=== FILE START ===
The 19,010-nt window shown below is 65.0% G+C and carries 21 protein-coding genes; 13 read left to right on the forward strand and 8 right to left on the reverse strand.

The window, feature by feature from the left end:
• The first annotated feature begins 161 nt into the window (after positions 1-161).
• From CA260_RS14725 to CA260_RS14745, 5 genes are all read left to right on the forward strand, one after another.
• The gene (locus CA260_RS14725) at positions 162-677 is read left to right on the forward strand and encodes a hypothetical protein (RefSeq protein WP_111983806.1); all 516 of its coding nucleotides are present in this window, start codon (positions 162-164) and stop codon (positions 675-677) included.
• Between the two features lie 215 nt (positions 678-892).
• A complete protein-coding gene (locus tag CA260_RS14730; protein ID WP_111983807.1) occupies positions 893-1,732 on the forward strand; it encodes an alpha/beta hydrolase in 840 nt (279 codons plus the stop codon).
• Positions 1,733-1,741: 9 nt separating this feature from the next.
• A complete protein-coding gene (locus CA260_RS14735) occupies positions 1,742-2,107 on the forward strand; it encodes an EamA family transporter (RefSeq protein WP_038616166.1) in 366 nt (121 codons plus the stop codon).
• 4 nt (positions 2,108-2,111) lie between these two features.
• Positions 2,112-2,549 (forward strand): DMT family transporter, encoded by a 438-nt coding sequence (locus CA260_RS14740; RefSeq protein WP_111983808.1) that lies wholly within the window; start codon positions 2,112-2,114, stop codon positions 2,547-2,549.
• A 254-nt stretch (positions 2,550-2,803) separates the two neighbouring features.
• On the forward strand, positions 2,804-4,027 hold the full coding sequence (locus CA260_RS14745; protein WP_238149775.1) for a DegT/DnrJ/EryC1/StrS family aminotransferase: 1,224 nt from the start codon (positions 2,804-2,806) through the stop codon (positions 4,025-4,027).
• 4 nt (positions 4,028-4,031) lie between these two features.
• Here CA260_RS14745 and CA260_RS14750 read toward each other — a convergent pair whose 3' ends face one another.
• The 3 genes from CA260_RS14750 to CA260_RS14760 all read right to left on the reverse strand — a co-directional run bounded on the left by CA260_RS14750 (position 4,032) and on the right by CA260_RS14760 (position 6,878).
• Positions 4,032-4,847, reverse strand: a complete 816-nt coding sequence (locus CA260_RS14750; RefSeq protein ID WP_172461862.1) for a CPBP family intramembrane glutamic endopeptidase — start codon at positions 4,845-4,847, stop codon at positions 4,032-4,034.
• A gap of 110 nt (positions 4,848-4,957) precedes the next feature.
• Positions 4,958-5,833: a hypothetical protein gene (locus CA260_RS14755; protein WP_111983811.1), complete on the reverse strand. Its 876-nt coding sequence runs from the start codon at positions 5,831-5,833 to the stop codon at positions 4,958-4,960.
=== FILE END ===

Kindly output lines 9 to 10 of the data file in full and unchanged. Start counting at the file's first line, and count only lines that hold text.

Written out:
• A complete protein-coding gene (locus CA260_RS14735) occupies positions 1,742-2,107 on the forward strand; it encodes an EamA family transporter (RefSeq protein WP_038616166.1) in 366 nt (121 codons plus the stop codon).
• 4 nt (positions 2,108-2,111) lie between these two features.